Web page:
The bitterness and personal conflicts between spouses can be some of the negative effects of a divorce. While it may seem common for many readers in Worcester, Massachusetts, to be exposed to that type of situation, spouses should bear in mind that how they treat their ex-spouses may hurt them along the way, particularly if they choose co-parenting.
Co-parenting or joint custody is the kind of child custody agreement that requires both parents to share responsibility for their children. Co-parenting can actually benefit the children; however, this kind of setting can become a battleground for ex-spouses to be hostile and rude to each other.
In the event of divorce, choosing to be co-parents may help the children adjust to the transition from a once-intact family to two separate households. To make co-parenting work, good communication is necessary. Spouses may initiate a good gesture toward the other spouse, particularly during visitation nights and parenting time. Any opportunity that may fuel an argument should be put aside. Parents need to learn how to accept their mistakes and apologize, if necessary.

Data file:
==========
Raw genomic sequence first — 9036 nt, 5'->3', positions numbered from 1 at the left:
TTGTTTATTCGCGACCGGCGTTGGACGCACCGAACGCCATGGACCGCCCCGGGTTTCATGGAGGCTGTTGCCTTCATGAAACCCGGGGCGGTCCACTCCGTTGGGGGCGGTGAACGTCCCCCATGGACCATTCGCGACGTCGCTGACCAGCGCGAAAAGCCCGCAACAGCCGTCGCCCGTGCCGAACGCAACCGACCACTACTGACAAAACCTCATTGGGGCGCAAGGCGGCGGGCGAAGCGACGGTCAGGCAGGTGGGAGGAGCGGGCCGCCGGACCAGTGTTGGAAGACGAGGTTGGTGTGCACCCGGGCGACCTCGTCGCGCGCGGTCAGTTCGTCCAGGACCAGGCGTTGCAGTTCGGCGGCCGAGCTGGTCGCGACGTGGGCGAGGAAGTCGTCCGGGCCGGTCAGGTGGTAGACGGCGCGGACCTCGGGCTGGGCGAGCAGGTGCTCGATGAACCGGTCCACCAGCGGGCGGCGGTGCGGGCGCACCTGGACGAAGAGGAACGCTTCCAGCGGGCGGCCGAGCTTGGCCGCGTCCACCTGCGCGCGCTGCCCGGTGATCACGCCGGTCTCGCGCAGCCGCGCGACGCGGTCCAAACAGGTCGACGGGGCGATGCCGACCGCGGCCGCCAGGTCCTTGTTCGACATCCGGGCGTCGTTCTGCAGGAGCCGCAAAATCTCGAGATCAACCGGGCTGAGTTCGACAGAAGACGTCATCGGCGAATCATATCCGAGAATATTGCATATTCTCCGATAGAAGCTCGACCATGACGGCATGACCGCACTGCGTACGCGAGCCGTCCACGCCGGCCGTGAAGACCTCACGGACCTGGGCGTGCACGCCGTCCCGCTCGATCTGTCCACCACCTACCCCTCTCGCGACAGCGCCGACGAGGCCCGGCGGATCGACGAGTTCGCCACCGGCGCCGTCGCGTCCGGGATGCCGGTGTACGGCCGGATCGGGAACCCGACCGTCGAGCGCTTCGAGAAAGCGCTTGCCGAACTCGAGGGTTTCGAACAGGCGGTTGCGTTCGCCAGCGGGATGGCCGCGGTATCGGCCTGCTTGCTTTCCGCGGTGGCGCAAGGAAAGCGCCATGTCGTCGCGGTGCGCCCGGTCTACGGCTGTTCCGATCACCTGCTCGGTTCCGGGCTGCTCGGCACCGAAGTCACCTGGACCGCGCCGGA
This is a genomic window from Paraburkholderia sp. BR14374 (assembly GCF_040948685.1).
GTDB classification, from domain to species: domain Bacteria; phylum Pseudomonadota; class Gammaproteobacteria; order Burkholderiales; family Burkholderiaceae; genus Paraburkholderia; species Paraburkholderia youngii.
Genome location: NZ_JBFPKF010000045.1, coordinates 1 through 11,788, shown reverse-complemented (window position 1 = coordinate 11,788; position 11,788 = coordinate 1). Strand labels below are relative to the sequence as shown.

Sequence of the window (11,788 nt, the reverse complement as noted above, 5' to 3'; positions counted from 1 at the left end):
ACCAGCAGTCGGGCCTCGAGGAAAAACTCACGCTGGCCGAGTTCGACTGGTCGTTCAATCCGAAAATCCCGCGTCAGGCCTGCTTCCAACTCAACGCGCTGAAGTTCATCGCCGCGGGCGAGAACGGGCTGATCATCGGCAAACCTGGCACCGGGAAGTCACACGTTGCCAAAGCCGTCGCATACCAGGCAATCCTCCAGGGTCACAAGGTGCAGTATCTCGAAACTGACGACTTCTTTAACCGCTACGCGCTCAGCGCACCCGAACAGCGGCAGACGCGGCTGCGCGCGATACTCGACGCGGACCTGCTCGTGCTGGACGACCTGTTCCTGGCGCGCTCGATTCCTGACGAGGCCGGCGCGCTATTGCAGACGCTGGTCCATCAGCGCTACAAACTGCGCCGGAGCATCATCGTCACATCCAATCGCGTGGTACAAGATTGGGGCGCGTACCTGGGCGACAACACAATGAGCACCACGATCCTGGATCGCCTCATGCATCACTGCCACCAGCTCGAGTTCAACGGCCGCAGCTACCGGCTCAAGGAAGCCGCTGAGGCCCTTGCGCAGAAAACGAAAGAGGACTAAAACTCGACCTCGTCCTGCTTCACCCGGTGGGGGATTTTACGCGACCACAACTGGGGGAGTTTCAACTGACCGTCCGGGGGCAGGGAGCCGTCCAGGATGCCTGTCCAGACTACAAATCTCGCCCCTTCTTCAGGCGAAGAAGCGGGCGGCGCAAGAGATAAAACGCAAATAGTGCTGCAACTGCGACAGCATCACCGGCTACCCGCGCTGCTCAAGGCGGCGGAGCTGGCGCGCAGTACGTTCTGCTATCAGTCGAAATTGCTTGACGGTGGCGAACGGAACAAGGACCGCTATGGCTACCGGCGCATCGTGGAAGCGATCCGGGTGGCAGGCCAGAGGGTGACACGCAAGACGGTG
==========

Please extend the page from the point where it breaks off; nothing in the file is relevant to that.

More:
They should also express to the children the good qualities that the other parent has, regardless of the fact that they are no longer married to each other. In doing so, the children may realize that co-parenting is a good thing after all and that they are loved even though their parents live separately. These kind gestures may be difficult at first, but seeing how it may help the children cope with the divorce can be worthwhile for the parents.
During and after a Massachusetts divorce, child custody is an important part of the process because it will determine the parental rights and responsibilities. Although former spouses quarrel and disagree sometimes regarding this matter, focusing on what is best for the child is more important than their personal issues.
Source: Huffington Post, “Want an Easier Divorce? 15 Ways to Take the High Road!,” Jackie Pilossoph, Aug. 30, 2013